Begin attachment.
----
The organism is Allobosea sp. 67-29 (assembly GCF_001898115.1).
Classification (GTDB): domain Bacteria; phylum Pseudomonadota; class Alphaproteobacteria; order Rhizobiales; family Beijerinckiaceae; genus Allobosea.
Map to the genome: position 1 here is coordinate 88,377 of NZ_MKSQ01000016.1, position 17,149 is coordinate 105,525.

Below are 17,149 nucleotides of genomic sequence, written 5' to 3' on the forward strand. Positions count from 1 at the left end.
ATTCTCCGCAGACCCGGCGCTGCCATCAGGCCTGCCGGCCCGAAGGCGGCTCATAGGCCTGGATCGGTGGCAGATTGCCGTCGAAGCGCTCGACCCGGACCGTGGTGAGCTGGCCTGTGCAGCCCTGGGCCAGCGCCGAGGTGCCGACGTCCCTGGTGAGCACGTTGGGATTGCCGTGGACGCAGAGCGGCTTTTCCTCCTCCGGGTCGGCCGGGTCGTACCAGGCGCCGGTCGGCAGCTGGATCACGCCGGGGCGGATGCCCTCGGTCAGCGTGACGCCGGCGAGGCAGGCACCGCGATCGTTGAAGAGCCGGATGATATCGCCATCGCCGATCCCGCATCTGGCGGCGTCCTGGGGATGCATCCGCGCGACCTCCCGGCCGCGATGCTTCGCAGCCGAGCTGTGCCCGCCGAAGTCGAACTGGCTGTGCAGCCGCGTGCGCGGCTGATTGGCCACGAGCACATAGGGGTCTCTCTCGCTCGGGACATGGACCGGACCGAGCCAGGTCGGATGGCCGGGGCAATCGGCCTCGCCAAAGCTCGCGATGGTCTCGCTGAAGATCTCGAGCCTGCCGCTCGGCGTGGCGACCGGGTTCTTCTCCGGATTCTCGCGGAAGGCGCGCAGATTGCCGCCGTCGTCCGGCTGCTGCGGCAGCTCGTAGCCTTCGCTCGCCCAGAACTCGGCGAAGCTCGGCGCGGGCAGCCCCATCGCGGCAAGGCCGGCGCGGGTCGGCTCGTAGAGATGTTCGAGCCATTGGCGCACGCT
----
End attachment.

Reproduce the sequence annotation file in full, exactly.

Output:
The organism is Allobosea sp. 67-29 (assembly GCF_001898115.1).
Classification (GTDB): domain Bacteria; phylum Pseudomonadota; class Alphaproteobacteria; order Rhizobiales; family Beijerinckiaceae; genus Allobosea.
Map to the genome: position 1 here is coordinate 88,377 of NZ_MKSQ01000016.1, position 17,149 is coordinate 105,525.

Below are 17,149 nucleotides of genomic sequence, written 5' to 3' on the forward strand. Positions count from 1 at the left end.
ATTCTCCGCAGACCCGGCGCTGCCATCAGGCCTGCCGGCCCGAAGGCGGCTCATAGGCCTGGATCGGTGGCAGATTGCCGTCGAAGCGCTCGACCCGGACCGTGGTGAGCTGGCCTGTGCAGCCCTGGGCCAGCGCCGAGGTGCCGACGTCCCTGGTGAGCACGTTGGGATTGCCGTGGACGCAGAGCGGCTTTTCCTCCTCCGGGTCGGCCGGGTCGTACCAGGCGCCGGTCGGCAGCTGGATCACGCCGGGGCGGATGCCCTCGGTCAGCGTGACGCCGGCGAGGCAGGCACCGCGATCGTTGAAGAGCCGGATGATATCGCCATCGCCGATCCCGCATCTGGCGGCGTCCTGGGGATGCATCCGCGCGACCTCCCGGCCGCGATGCTTCGCAGCCGAGCTGTGCCCGCCGAAGTCGAACTGGCTGTGCAGCCGCGTGCGCGGCTGATTGGCCACGAGCACATAGGGGTCTCTCTCGCTCGGGACATGGACCGGACCGAGCCAGGTCGGATGGCCGGGGCAATCGGCCTCGCCAAAGCTCGCGATGGTCTCGCTGAAGATCTCGAGCCTGCCGCTCGGCGTGGCGACCGGGTTCTTCTCCGGATTCTCGCGGAAGGCGCGCAGATTGCCGCCGTCGTCCGGCTGCTGCGGCAGCTCGTAGCCTTCGCTCGCCCAGAACTCGGCGAAGCTCGGCGCGGGCAGCCCCATCGCGGCAAGGCCGGCGCGGGTCGGCTCGTAGAGATGTTCGAGCCATTGGCGCACGCT